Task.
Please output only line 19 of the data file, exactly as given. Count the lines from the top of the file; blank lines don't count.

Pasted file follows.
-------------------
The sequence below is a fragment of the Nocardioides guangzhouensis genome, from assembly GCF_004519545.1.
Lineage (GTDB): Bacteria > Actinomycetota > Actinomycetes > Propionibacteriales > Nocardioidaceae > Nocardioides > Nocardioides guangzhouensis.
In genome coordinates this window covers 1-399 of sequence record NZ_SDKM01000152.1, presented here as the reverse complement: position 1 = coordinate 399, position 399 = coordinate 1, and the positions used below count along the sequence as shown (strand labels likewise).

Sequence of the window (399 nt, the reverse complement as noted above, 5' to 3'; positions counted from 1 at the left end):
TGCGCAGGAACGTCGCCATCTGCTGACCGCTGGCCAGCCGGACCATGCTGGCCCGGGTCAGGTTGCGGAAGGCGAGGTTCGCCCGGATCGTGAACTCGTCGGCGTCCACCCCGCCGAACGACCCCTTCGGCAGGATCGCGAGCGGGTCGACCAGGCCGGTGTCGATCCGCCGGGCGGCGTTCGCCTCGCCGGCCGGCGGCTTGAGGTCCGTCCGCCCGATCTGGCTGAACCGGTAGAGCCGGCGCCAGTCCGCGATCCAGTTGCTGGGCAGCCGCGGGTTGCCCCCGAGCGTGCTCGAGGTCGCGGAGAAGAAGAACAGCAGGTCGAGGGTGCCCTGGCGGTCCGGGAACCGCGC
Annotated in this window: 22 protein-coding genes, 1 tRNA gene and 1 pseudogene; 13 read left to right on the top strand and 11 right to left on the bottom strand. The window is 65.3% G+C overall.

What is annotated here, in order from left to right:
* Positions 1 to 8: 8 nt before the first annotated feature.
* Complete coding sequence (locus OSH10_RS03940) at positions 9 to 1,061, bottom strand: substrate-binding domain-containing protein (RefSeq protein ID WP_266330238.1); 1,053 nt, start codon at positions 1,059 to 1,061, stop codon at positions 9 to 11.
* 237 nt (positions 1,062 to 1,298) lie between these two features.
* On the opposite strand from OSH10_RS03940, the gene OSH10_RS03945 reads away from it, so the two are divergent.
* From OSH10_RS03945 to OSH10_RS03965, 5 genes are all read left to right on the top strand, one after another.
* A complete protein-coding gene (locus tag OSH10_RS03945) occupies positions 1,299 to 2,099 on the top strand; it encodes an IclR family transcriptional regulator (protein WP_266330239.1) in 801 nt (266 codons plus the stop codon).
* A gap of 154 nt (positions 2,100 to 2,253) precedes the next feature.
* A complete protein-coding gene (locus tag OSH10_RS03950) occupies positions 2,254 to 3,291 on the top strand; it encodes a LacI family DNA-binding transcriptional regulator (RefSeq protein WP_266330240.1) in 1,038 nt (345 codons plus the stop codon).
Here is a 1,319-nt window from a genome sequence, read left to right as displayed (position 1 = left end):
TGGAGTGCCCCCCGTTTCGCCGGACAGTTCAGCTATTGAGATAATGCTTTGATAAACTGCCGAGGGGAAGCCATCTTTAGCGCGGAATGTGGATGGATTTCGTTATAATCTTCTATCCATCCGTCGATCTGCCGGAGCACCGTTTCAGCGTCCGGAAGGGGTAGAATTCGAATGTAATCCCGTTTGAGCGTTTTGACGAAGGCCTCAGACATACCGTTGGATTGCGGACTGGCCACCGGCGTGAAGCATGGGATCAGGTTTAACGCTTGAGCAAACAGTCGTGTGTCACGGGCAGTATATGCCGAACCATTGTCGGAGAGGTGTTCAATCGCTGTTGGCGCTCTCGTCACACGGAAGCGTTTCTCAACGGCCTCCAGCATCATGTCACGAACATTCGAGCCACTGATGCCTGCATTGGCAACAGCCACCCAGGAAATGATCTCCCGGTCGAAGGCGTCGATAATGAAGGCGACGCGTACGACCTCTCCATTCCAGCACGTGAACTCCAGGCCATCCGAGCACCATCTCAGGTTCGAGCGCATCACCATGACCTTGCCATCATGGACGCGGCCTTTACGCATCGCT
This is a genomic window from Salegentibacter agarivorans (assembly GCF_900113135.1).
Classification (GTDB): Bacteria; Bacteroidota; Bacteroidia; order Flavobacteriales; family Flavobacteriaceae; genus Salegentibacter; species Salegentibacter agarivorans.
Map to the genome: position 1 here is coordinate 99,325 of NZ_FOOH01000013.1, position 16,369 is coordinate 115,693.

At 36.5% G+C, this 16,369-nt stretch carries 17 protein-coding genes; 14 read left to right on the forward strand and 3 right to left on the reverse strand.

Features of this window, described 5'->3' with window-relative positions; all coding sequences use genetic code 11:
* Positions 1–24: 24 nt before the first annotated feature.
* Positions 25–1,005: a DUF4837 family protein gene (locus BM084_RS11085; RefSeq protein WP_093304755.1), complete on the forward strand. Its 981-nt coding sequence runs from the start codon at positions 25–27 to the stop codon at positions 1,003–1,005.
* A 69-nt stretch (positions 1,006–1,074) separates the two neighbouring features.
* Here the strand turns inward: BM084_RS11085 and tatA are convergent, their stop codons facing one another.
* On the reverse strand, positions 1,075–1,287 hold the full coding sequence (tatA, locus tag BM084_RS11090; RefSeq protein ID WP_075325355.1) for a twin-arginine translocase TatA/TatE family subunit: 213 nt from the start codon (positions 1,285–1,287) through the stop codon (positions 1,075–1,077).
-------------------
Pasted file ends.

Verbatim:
Classification (GTDB): Bacteria; Bacteroidota; Bacteroidia; order Flavobacteriales; family Flavobacteriaceae; genus Salegentibacter; species Salegentibacter agarivorans.